A shy student trying to reach his family in Ohio, a gun-toting tough guy trying to find the last Twinkie, and a pair of sisters trying to get to an amusement park join forces to travel across a zombie-filled America.
In 1985 where former superheroes exist, the murder of a colleague sends active vigilante Rorschach into his own sprawling investigation, uncovering something that could completely change the course of history as we know it.
Jackie Earle Haley,
Scott Pilgrim plays in a band which aspires to success. He dates Knives Chau, a high-school girl five years younger, and he hasn't recovered from being dumped by his former girlfriend, now a success with her own band. When Scott falls for Ramona Flowers, he has trouble breaking up with Knives and tries to romance Ramona. As if juggling two women wasn't enough, Ramona comes with baggage: seven ex-lovers, with each of whom Scott must do battle to the death in order to win Ramona.Written by
Jim Beaver <firstname.lastname@example.org>
In the background of the scene at Pizza Pizza (following Scott and Todd's fight), you can see Honest Ed's across the street. Honest Ed's was a popular Toronto department store that Scott and Todd battled in within the books. The actual store closed in December 2016. See more »
When Scott dives through the window to avoid Knives, a section of glass stays in the frame, but when Scott comes back to get his coat, the glass has disappeared. See more »
When the cast is listed during the opening credits, the drawings in the background display little motifs related to the characters they play in the movie:
Chris Evans: Skateboards (Lucas Lee was a skateboarder before becoming an actor) and the logo for his character's skateboard company
Anna Kendrick: Coffee stains and wet mug marks (Stacey Pilgrim works at a coffee shop)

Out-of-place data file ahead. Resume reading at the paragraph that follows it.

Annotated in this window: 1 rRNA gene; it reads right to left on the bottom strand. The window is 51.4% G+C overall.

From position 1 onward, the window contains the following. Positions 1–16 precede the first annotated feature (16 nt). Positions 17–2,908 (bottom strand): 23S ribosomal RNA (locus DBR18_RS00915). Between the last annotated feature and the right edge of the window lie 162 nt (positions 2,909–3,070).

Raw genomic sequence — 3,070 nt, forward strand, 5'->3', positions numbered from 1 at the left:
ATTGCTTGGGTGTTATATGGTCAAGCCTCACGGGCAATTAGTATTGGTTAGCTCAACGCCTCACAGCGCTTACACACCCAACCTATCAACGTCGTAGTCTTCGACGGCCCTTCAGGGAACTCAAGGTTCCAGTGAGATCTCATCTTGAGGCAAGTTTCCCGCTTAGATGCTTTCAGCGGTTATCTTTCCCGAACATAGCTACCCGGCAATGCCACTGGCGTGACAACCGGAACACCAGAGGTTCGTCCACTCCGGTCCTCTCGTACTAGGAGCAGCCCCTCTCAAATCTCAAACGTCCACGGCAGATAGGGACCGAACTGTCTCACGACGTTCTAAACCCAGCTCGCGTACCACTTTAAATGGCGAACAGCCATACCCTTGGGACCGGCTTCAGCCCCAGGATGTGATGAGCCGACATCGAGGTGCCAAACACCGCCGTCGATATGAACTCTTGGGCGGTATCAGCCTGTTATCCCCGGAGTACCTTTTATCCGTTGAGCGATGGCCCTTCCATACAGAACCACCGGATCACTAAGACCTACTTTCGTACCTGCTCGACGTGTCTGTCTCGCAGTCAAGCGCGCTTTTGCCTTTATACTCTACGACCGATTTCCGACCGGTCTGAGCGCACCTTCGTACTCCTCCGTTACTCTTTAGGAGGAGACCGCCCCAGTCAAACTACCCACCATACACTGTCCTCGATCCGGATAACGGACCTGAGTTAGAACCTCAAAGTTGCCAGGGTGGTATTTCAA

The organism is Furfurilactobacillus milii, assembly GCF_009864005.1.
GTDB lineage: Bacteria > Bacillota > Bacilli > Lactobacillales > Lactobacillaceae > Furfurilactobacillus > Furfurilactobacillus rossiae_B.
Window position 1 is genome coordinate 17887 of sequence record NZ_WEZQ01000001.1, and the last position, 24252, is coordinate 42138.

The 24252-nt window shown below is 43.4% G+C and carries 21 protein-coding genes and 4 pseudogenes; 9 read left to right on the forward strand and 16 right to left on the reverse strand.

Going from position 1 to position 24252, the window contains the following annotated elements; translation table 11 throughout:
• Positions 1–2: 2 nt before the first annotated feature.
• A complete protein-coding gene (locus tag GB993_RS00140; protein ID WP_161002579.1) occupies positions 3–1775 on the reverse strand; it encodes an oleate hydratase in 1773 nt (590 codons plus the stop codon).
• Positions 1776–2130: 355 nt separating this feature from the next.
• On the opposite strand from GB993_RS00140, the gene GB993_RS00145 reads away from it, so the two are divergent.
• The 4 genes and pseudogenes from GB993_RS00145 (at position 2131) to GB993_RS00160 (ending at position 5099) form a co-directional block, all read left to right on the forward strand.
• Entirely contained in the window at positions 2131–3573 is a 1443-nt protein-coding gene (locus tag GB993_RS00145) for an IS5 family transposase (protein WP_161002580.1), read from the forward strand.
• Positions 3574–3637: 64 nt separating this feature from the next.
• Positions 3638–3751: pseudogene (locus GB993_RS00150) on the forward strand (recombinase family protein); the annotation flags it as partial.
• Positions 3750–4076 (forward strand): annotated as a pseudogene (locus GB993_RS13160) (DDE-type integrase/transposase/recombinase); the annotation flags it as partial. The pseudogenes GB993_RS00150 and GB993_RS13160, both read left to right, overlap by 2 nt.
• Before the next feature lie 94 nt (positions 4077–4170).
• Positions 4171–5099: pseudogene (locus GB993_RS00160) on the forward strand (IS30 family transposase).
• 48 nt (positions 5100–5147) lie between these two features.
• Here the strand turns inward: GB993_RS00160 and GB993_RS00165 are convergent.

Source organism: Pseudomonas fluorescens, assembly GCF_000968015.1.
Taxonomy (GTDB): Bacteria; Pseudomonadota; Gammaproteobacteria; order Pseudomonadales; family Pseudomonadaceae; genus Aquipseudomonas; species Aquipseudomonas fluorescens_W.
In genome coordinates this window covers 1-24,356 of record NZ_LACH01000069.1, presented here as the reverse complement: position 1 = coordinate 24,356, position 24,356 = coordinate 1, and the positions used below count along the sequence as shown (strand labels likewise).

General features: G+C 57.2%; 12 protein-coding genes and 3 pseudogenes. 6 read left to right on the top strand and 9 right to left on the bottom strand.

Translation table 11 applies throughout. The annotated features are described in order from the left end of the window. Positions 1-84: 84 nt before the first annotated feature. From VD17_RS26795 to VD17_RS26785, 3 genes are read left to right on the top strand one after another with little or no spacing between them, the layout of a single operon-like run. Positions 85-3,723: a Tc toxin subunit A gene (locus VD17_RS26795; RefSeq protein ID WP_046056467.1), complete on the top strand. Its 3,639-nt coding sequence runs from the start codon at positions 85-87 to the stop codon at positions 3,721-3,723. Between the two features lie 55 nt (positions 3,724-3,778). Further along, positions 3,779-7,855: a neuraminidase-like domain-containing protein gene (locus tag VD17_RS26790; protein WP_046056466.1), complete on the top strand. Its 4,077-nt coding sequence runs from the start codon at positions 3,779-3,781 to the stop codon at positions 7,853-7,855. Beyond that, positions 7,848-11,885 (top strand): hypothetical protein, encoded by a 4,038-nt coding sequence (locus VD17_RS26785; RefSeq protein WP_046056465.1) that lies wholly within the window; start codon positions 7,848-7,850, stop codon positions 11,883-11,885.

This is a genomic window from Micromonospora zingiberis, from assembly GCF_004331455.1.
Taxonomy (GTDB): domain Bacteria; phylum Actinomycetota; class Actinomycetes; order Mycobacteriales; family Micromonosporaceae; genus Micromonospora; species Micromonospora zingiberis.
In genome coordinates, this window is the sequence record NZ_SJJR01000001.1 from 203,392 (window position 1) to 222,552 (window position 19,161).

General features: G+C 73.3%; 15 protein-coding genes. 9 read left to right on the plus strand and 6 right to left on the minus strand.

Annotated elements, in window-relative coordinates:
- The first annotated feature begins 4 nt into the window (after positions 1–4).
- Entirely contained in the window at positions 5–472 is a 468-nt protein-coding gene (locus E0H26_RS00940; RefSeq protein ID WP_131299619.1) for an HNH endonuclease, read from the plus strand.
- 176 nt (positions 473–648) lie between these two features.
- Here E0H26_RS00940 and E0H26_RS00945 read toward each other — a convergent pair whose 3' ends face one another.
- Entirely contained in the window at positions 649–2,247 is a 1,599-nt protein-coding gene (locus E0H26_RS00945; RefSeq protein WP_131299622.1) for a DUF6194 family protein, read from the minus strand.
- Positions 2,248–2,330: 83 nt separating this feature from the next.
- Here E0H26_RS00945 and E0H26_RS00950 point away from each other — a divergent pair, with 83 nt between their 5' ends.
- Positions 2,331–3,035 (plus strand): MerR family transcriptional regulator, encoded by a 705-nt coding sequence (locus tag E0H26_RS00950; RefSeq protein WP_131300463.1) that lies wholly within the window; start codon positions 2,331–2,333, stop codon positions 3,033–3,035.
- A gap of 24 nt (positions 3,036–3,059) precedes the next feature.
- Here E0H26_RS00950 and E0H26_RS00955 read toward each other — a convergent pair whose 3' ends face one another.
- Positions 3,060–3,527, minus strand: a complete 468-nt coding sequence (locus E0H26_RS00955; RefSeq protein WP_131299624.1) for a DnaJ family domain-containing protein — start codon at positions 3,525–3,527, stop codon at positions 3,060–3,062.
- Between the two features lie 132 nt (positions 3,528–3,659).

Alison Pill: The words "one! two! three! four! (which Kim Pine typically yells to signal the start of a Sex Bob-Omb song) and the Sex-Bob-Omb logo
Aubrey Plaza: Black squares (which are used to obscure Julie Powers' mouth whenever she curses)
Brandon Routh: Bass guitars (Todd Ingram defeats Scott Pilgrim in a bass duel) and the number 3
Jason Schwartzman: The three triangle symbol of Gideon's company and a pair of glasses
Ellen Wong: A pair of knives similar to those she uses in the final fight.
Kieran Culkin: A cell phone status bar (Wallace can text while sleeping)
Johnny Simmons: Rectangles (mimicking the design on his shirt and his Nintendo DS
Michael Cera: Bass Strings
Mary Elizabeth Winestead: Three different shades of hair, denoting how many times her character changes hair color
Brie Larson: Broken hearts denoting her role as a femme fatale
Mark Webber: An acoustic guitar.
Mae Whitman: Four X's denoting her position as evil ex number 4 and a razor blade denoting her razor whip
Additionally, the names of all the actors playing Ramona's evil exes are accompanied by numerous little Xs. See more »
A longer version of the "Crash and The Boys" concert reveals that the song "We Hate You, Please Die" was another less than 10 second song, and that the song heard in the movie was titled "The Last Song Kills Audience." See more »
Final Fantasy II Battle I
Written by Nobuo Uematsu
Performed by Michael Cera (uncredited)
Courtesy of Cross Media International, LLC and K.K. Cross Media International Japan See more »
One of Edgar Wrights finest
I was lucky enough too see this film during a test preview to an audience that weren't told what we were about too see. I was honestly expecting some odd film that really needed a lot of help but i was pleasantly surprised with how great this movie was.
The movie had everyone laughing, and i mean everyone, I've been too almost every Wright film and somehow the audience wasn't as amused as i was, but this time everyone loved it. I've never heard so much laughter in one cinema.
The jokes were fast and although silly, they weren't stupid which made for quite an enjoyable film. Wright's trademark quick cuts, and simple comedy made this film, i personally think if it were directed by anyone else it wouldn't have had the same effect.
The characters were well written and performed, every individual character fitted perfectly. The film had many scenes that were quite pointless but still quite funny for example the Seinfeld scene.
Apparently its based on a comic book series? I've never heard of them before but i certainly will look out for them now. If you're a fan of Edgar Wrights films or just good silly humour you will love this film.
Great comedy, definitely the best of 2010 8/10 Morgan
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